In this post we will be talking about plumbing. But, before we can get to the plumbing, I like to level my entire interior, or whats going to become my interior. Through that process I like to get it as close to grade as I can. Typically, when building for others, I avoid doing the plumbing, but in this case, I'm taking the opportunity to show you how to DIY your own underground plumbing for a house on a slab or a post frame with a slab. I've done my personal plumbing for my entire life on all my remodels. You may live in an area where you're not allowed to do that, but fortunately for me, I have been able to.
Once you have everything leveled out, you can dive into the details. I have a laser level, but that's not necessary. In my case, I have the shell up, so if you have the shell up, you could run string lines across where the finished walls are going to be. This helps ensure the proper placement of fixtures. I have plans for this build with measurements for toilet drains, sink drains, etc. However, when running vents, you need to consider where you can run them up a wall. In my case, with a four-foot frost wall on a footing, I can't run vents up the outside walls. I'll cover this more as we build the walls.
So, let's start with the things you need. The area is pretty close to grade; my finished concrete will be here, and insulation will be here, resulting in a five-inch slab. This gives you an idea of what I'm working with. Now, let's discuss determining where your main plumbing leaves the building. In my case, it's a pre-existing septic tank, and I've stubbed in a four-inch schedule 40 PVC pipe for that purpose.
Now, I'll mark where my main line and lines branching off it will be. I use a trencher for this. Before marking those lines, I have three four-inch PVCs for incoming water lines. I'll stub those up and secure them to avoid complications. Additionally, there's another one for a three-inch schedule 80 for electrical service. I'll mark the main line and lines shooting off it by measuring from the concrete wall to the center of my pipe. This ensures that I'm running parallel to the outside walls. It simplifies the process when breaking off to fixtures.
Moving on, I'll walk you through the process of trenching the main line and the first line going over the bathroom. I'll ensure a 13-inch rise across for proper slope, considering a quarter inch per foot for waste pipes. Once done, I'll move on to the next bathroom and utility area.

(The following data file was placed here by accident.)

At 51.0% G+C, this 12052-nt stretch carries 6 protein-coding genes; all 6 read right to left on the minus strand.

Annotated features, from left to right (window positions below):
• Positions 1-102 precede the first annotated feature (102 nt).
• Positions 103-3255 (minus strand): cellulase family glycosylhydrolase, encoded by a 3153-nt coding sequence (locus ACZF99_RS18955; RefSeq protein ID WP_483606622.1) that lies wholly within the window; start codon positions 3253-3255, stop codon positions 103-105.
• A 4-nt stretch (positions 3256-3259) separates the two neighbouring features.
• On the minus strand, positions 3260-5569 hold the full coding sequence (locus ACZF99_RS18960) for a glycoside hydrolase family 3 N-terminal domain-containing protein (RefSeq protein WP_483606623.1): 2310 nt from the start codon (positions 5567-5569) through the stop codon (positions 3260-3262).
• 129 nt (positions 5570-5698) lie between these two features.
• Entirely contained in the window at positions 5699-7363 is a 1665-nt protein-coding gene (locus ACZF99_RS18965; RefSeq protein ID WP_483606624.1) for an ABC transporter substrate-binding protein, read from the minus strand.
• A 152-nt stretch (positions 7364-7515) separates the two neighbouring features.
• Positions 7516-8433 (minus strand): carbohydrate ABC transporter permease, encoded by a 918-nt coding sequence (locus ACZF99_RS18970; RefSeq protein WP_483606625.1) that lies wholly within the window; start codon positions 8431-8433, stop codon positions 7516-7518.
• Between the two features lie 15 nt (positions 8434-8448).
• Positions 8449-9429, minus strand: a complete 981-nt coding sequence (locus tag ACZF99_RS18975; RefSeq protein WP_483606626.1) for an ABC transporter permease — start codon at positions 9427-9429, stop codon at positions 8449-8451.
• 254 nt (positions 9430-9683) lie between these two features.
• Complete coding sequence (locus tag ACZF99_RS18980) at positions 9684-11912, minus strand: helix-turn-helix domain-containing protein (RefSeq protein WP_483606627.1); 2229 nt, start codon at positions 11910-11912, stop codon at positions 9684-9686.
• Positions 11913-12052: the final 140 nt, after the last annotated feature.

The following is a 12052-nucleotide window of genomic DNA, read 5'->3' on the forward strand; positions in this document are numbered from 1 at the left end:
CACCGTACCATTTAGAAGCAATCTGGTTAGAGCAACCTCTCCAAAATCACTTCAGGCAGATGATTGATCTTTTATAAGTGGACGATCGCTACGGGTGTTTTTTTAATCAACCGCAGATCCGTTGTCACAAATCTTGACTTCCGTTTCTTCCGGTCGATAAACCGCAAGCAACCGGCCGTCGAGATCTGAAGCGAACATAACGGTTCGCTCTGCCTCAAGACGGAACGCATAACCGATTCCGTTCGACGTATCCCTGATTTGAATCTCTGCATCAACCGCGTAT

So we've completed the plumbing for a bathroom. I prefer running water lines up through a PVC pipe, using a two-inch PVC pipe with a long sweep 90. The pipes go into the insulation, and we fill it with spray foam. This way, when the concrete is poured, the tubes are never in direct contact. This prevents accidental damage while pouring the concrete.
The toilet vent is in place, and for the tub-shower, I've constructed a 16 by 16 box. The plumbing pipe, where the trap will connect, needs a bit of excavation, but I'll do that after the concrete is poured. Once everything is hooked up, we'll insulate it. A three-inch line runs to where it exits the house, while the main four-inch line goes all the way up. We've covered all our water lines with sand. We have connections for the refrigerator water line, kitchen sink, utility sink, washer, dryer, and all the master bathroom fixtures.
At this point, all PEX lines are insulated, brought up within the insulation, and enclosed in a protective box. This box will be covered to shield it from the concrete. It may look a bit messy now, but it'll appear neat and clean once it's all done. I prefer running an individual line for each sink and toilet. It's all under the slab, so there shouldn't be any issues. However, having multiple lines going to the same bathroom provides flexibility if needed. We've ensured that everything is properly braced to prevent displacement during the concrete pouring process.
MR Post Frame
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